For fun, Robbins doesn’t stray far from a laboratory environment. She enjoys cooking and baking with her dad and embraces the potential for experimentation because, at heart, she is a person of science and seeker of knowledge. “Rarely have I come across a student who is as much a science geek as me,” Upper School Chemistry Teacher Aaron Frim P ‘19 said. “On numerous occasions, Cassie would just stop on her way out of the classroom to share some scientific news that she found fascinating. In the ISR program, she has taken that interest and begun, what I believe, will be a successful deep dive into scientific exploration. Cassie’s unabashed sense of wonder, her strength of will, and her dogged persistence in her pursuit of understanding are all going to take her far.”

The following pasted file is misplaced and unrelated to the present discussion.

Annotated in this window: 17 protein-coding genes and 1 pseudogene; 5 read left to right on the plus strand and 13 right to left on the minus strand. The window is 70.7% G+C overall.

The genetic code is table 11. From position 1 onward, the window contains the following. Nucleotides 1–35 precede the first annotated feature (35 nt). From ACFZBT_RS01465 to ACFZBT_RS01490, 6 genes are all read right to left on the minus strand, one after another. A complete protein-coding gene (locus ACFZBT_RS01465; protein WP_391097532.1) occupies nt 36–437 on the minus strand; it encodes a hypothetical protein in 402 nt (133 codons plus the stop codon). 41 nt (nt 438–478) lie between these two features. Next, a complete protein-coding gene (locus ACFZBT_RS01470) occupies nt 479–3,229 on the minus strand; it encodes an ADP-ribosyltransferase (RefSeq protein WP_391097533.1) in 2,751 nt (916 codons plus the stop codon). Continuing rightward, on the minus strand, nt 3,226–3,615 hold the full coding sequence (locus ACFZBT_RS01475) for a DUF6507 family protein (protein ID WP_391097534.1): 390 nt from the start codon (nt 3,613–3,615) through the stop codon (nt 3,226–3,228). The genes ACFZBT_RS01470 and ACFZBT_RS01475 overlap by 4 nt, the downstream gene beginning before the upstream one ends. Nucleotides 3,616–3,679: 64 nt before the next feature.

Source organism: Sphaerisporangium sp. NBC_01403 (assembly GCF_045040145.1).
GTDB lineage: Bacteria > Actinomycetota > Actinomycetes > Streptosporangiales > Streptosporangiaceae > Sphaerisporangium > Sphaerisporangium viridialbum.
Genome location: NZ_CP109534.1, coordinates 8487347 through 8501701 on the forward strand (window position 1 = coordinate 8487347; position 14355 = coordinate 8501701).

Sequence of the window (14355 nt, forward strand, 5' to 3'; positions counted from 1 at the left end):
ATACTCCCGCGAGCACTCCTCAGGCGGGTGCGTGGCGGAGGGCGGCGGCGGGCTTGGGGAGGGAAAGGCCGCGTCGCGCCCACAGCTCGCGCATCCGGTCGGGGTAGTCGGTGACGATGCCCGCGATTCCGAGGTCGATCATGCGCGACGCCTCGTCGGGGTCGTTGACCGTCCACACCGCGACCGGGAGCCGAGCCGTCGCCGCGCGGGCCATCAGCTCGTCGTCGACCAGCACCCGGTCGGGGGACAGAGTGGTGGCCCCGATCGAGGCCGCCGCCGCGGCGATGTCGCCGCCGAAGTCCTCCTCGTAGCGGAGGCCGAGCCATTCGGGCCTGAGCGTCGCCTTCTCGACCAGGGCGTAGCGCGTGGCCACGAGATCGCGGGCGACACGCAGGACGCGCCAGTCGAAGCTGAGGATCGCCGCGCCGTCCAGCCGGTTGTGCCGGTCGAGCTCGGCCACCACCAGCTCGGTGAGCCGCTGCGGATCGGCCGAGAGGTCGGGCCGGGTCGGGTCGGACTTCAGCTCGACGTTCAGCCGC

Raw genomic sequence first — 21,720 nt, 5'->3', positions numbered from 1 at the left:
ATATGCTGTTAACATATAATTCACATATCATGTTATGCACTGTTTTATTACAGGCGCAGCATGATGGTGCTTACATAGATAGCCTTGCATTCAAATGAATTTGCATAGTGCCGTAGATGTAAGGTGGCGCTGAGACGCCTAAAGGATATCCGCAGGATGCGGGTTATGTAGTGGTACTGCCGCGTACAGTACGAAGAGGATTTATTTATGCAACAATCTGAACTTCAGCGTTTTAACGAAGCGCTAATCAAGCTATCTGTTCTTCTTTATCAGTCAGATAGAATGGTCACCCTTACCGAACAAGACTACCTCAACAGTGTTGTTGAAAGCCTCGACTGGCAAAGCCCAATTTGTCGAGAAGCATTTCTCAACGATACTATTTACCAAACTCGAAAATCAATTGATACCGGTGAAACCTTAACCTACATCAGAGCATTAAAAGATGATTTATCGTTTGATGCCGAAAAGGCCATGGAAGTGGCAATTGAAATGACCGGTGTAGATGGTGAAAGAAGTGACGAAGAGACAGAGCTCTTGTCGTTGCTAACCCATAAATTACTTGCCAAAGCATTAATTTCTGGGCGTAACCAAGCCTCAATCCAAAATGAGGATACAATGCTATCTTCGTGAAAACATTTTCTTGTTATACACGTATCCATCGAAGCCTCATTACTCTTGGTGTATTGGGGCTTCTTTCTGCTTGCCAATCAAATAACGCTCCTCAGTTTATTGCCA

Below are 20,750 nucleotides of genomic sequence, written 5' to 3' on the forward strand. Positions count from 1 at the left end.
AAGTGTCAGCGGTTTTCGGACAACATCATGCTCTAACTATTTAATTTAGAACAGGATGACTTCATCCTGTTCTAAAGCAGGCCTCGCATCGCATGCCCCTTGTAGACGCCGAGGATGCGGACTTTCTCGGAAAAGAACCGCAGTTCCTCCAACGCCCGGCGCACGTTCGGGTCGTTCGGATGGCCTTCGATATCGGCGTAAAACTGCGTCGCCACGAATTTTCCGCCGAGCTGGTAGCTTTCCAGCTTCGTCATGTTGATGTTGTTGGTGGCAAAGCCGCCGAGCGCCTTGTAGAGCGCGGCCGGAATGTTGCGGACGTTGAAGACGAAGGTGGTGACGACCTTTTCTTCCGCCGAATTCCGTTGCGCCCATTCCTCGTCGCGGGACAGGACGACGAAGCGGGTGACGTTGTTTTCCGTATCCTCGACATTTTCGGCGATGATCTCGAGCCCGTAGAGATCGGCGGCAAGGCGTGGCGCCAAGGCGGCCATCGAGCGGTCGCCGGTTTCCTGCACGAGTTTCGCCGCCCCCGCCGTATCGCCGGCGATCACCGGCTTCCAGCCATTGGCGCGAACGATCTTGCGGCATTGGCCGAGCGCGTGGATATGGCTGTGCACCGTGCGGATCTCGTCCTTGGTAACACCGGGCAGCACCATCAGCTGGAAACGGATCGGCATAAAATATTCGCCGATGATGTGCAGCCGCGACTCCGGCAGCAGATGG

With her ability to persevere through difficult challenges and determination to make a difference in the lives of others around the world, undoubtedly, Robbins will go every bit as far as her teachers, friends, and family believe. “It is inspiring to work with Cassie as she pursues her academic and scientific passions,” Dr. Sullivan said. “Her studies may impact how pharmaceutical companies design and develop future therapies. The most exciting aspect is not what she is currently accomplishing, but where her skills and mindset will lead her in five, ten, and twenty years.”

To read more about Cassie’s work in cancer research and the Wellington Independent Science Research program, click here for the latest issue of The Jag magazine.